Legend Has It… 7 Stories In Ancient History That Have Left Us Baffled

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From the magnificent pyramids of Egypt to the mythical Hanging Gardens of Babylon, the charm of the Seven Ancient Wonders lies not only in their grandeur but also in their enigmatic allure. Spanning across different civilizations and eras, they stand as timeless testaments to the remarkable achievements achieved by our ancestors.

And for all the skeptics out there, we have some words of reassurance: whether you believe these stories to be true or simply a sheer collection of fabrications, it still doesn’t take away from the fact that each offers a fascinating narrative. So much so, you see many ancient history themes in no deposit slot games. Thus, the distinction between fact and fiction isn’t really relevant if they’ve been used for such an entertaining pastime. If the plotline and characters were boring, or uninspired you can be certain online casino operators would have used other anecdotes.

So, join us as we unravel the stories behind these legendary wonders and explore these echoes of history that have resonated through the ages.

1. Great Pyramid of Giza

This great pyramid, the only Wonder of the ancient world that still exists, proudly held the title of the world’s tallest human-made creation for a staggering 4,000 years. Built way back in 2560 B.C.E. on the scenic west bank of the Nile River, it served as the final resting place of the pharaoh Khufu (also known as Cheops). Out of the three pyramids at Giza, this one takes the cake for being the largest.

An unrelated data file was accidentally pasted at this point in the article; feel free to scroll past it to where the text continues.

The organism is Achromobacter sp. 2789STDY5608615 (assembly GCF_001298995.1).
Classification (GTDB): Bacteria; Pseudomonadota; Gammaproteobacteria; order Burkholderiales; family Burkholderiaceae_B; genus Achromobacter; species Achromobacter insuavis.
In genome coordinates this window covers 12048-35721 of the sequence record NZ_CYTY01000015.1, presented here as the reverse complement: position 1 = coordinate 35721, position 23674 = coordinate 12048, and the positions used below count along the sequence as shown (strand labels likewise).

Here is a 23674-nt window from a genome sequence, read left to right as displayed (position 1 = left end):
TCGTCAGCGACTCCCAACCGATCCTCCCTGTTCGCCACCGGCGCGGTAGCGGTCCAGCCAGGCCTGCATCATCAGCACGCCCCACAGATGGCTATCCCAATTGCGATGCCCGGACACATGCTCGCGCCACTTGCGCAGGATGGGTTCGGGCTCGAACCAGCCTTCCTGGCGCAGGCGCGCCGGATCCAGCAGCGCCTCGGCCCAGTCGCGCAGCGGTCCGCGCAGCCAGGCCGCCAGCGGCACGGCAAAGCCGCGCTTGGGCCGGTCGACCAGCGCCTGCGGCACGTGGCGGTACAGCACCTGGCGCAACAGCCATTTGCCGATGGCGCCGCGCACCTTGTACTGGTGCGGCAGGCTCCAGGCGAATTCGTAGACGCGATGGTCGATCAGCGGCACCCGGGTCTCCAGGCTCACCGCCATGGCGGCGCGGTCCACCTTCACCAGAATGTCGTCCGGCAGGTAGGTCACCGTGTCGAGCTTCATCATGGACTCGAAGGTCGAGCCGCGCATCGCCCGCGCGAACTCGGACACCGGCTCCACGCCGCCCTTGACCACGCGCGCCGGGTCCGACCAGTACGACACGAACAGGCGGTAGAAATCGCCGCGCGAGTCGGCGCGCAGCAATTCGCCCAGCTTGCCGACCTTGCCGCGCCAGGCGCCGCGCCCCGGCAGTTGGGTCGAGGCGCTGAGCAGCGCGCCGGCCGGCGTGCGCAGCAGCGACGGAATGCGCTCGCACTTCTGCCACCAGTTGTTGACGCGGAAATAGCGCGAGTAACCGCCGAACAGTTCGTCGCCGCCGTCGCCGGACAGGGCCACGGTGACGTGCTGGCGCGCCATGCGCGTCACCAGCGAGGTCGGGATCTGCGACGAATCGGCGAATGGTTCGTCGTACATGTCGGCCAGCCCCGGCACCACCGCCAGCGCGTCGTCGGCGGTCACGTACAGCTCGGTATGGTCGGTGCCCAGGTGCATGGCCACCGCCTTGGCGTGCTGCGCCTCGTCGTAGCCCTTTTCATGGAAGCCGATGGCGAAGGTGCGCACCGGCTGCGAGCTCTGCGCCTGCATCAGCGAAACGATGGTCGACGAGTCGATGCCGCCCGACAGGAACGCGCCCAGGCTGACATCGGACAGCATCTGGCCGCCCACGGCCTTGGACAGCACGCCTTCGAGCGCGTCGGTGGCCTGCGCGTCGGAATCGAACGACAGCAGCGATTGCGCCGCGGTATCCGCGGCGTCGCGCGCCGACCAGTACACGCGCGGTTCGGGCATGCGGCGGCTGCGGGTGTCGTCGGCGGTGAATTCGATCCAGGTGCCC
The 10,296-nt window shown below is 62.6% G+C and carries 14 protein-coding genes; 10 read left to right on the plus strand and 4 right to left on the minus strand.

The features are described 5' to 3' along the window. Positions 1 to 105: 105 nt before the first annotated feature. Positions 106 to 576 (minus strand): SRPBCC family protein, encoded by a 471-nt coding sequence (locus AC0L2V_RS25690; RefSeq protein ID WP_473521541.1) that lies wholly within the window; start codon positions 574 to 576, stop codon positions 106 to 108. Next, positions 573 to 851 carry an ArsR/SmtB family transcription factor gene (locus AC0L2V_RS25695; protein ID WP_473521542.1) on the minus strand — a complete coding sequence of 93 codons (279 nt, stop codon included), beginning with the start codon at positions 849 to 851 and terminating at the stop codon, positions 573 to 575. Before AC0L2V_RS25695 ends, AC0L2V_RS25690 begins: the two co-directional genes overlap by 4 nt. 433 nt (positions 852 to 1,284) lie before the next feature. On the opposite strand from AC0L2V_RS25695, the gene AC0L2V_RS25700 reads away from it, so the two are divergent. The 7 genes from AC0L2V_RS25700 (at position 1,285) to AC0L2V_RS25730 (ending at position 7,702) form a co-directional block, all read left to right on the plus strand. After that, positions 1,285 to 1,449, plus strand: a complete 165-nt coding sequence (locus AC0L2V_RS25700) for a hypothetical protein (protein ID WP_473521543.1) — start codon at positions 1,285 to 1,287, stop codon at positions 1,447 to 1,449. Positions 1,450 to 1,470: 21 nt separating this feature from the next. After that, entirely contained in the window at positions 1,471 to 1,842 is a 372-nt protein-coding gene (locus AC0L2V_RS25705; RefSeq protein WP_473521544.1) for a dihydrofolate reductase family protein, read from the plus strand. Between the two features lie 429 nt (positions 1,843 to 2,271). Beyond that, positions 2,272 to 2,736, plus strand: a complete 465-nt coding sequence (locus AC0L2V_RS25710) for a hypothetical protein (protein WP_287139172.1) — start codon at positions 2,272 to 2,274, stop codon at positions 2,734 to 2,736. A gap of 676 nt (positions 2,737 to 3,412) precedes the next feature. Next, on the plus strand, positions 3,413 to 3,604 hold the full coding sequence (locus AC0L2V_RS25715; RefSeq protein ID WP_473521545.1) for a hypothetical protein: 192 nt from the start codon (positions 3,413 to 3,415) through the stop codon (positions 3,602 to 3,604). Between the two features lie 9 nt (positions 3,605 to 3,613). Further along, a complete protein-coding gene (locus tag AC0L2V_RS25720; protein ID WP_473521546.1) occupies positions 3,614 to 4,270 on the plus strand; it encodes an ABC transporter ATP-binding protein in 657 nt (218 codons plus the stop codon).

Picture a height of around 147 meters (or 482 feet) from the base to the tip, although time has taken a slight toll, bringing it down to approximately 138 meters (that’s 451 feet of pyramid power!). The base is impressive too, with each side averaging a whopping 230 meters (that’s a staggering 756 feet!). The construction of this monumental masterpiece took 20 years and involved crafting a mind-boggling 2.3 million stone blocks! Hats off to the ancient Egyptians for pulling off such a mammoth feat without modern tools or surveying equipment.

2. Hanging Gardens of Babylon

These enchanting gardens, part of the seven ancient wonders, have a story that survived the test of time. Though firsthand evidence is scarce, Greek historians describe a fantastical scene with blooming flowers, abundant fruit, lush foliage, and captivating waterfalls. Nebuchadnezzar II supposedly created these marvels around 600 B.C.E. to soothe his lover’s homesickness.

Perched high on a grand terrace resembling a theater, these gardens would have required an intricate irrigation system, involving pumps, waterwheels, and cisterns to lift water from the Euphrates River to the staggering heights. While there is no direct proof of the existence of these gardens and Babylonian inscriptions make no mention of them, the tale continues to captivate our imaginations till today.

3. Statue of Zeus

This magnificent statue has stood as a testament to the god of thunder’s unrivaled power. Crafted by the skilled hands of Phidias, the celebrated Athenian sculptor, this awe-inspiring masterpiece found its place of honor in the Temple of Zeus at Olympia, the sacred ground of the ancient Olympics.

Zeus, the mighty ruler of the gods, sat on a wooden throne supported by two intricately carved sphinxes, mythical beings with the head and chest of a woman, the body of a lion, and the wings of a bird.  Adorned with gold and ivory, the statue stood tall at 40 feet, leaving all who beheld it in utter awe—until tragedy struck in the form of an earthquake in the fifth century B.C.E., reducing this magnificent wonder to ruins. Though the physical presence may be lost to time, the legacy of this statue lives on, a testament to human creativity and the enduring allure of ancient mythology.